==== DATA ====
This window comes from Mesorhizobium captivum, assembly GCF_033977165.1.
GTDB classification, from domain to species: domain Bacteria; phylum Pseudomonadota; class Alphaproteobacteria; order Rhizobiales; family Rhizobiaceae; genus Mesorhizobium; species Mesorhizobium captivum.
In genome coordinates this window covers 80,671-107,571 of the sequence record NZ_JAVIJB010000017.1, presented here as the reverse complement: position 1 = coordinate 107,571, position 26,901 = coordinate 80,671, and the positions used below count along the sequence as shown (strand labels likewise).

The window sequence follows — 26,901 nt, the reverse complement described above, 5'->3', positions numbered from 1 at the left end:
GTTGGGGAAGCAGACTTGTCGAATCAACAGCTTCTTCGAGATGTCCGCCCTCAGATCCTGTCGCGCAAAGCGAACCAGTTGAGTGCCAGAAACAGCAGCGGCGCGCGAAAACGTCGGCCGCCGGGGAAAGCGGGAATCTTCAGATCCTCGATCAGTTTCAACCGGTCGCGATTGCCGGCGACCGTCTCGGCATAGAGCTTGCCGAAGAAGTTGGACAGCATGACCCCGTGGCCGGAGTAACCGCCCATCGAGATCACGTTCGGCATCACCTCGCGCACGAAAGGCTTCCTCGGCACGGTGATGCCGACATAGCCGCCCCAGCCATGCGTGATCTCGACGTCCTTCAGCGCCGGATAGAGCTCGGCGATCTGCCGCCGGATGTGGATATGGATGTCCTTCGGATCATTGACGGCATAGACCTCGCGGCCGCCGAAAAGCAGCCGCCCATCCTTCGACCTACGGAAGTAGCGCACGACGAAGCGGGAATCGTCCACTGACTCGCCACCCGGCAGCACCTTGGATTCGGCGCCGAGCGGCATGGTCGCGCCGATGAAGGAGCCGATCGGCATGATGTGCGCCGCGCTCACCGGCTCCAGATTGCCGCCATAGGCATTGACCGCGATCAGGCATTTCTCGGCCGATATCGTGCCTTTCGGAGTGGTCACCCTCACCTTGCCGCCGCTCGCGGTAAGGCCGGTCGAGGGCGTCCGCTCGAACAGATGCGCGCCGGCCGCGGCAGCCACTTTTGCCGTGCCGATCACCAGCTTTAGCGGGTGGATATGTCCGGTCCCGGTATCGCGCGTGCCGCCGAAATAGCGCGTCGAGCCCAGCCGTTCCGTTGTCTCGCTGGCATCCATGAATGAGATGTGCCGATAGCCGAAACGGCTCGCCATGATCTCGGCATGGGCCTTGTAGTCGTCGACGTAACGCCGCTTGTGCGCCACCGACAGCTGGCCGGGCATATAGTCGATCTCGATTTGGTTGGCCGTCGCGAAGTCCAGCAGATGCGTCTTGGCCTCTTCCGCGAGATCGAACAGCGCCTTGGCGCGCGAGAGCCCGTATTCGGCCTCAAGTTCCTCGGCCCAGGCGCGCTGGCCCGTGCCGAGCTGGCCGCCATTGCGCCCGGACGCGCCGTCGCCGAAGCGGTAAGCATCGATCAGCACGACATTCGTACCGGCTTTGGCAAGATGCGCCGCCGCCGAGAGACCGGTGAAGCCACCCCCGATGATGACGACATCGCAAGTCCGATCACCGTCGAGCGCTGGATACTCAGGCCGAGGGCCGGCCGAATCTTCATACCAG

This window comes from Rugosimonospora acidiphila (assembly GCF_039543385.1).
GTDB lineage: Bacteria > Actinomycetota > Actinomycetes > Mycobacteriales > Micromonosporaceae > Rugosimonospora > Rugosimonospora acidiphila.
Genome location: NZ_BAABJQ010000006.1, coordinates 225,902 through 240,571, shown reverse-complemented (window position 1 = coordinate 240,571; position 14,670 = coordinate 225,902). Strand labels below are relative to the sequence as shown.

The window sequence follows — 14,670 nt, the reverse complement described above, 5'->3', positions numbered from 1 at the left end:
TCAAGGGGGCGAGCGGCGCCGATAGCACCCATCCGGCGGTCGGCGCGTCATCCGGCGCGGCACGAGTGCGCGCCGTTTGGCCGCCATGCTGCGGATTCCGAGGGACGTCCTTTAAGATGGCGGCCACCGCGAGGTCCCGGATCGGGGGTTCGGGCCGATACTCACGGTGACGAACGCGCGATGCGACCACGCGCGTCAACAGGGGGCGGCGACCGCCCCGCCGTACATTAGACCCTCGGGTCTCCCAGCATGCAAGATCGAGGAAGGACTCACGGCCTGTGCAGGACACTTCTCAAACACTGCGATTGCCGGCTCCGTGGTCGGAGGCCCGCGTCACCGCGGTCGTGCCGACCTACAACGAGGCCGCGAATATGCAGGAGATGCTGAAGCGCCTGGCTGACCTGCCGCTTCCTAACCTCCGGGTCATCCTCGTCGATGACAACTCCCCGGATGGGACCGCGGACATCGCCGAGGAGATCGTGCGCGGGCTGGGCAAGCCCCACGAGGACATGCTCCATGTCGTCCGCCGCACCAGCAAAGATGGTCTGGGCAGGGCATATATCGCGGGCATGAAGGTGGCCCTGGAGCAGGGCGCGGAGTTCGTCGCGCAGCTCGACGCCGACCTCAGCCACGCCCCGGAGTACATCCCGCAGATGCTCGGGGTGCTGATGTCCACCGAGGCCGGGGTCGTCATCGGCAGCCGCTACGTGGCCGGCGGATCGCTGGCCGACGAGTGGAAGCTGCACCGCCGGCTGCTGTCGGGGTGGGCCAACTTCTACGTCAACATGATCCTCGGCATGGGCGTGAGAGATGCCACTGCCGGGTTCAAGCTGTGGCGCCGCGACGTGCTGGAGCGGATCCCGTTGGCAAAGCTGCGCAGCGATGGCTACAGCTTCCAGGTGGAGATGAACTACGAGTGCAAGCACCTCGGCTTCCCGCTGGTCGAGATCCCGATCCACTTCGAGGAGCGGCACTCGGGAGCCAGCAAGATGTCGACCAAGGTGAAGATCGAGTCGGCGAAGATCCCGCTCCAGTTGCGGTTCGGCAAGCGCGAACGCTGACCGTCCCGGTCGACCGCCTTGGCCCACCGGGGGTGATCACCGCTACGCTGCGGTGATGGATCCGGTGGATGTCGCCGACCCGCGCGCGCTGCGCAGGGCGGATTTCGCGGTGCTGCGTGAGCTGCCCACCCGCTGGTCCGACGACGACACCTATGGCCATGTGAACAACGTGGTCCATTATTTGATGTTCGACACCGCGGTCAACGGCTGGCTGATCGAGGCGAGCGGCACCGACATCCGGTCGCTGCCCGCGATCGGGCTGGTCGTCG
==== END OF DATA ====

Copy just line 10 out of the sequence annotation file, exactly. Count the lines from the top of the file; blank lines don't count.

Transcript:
TCAAGGGGGCGAGCGGCGCCGATAGCACCCATCCGGCGGTCGGCGCGTCATCCGGCGCGGCACGAGTGCGCGCCGTTTGGCCGCCATGCTGCGGATTCCGAGGGACGTCCTTTAAGATGGCGGCCACCGCGAGGTCCCGGATCGGGGGTTCGGGCCGATACTCACGGTGACGAACGCGCGATGCGACCACGCGCGTCAACAGGGGGCGGCGACCGCCCCGCCGTACATTAGACCCTCGGGTCTCCCAGCATGCAAGATCGAGGAAGGACTCACGGCCTGTGCAGGACACTTCTCAAACACTGCGATTGCCGGCTCCGTGGTCGGAGGCCCGCGTCACCGCGGTCGTGCCGACCTACAACGAGGCCGCGAATATGCAGGAGATGCTGAAGCGCCTGGCTGACCTGCCGCTTCCTAACCTCCGGGTCATCCTCGTCGATGACAACTCCCCGGATGGGACCGCGGACATCGCCGAGGAGATCGTGCGCGGGCTGGGCAAGCCCCACGAGGACATGCTCCATGTCGTCCGCCGCACCAGCAAAGATGGTCTGGGCAGGGCATATATCGCGGGCATGAAGGTGGCCCTGGAGCAGGGCGCGGAGTTCGTCGCGCAGCTCGACGCCGACCTCAGCCACGCCCCGGAGTACATCCCGCAGATGCTCGGGGTGCTGATGTCCACCGAGGCCGGGGTCGTCATCGGCAGCCGCTACGTGGCCGGCGGATCGCTGGCCGACGAGTGGAAGCTGCACCGCCGGCTGCTGTCGGGGTGGGCCAACTTCTACGTCAACATGATCCTCGGCATGGGCGTGAGAGATGCCACTGCCGGGTTCAAGCTGTGGCGCCGCGACGTGCTGGAGCGGATCCCGTTGGCAAAGCTGCGCAGCGATGGCTACAGCTTCCAGGTGGAGATGAACTACGAGTGCAAGCACCTCGGCTTCCCGCTGGTCGAGATCCCGATCCACTTCGAGGAGCGGCACTCGGGAGCCAGCAAGATGTCGACCAAGGTGAAGATCGAGTCGGCGAAGATCCCGCTCCAGTTGCGGTTCGGCAAGCGCGAACGCTGACCGTCCCGGTCGACCGCCTTGGCCCACCGGGGGTGATCACCGCTACGCTGCGGTGATGGATCCGGTGGATGTCGCCGACCCGCGCGCGCTGCGCAGGGCGGATTTCGCGGTGCTGCGTGAGCTGCCCACCCGCTGGTCCGACGACGACACCTATGGCCATGTGAACAACGTGGTCCATTATTTGATGTTCGACACCGCGGTCAACGGCTGGCTGATCGAGGCGAGCGGCACCGACATCCGGTCGCTGCCCGCGATCGGGCTGGTCGTCG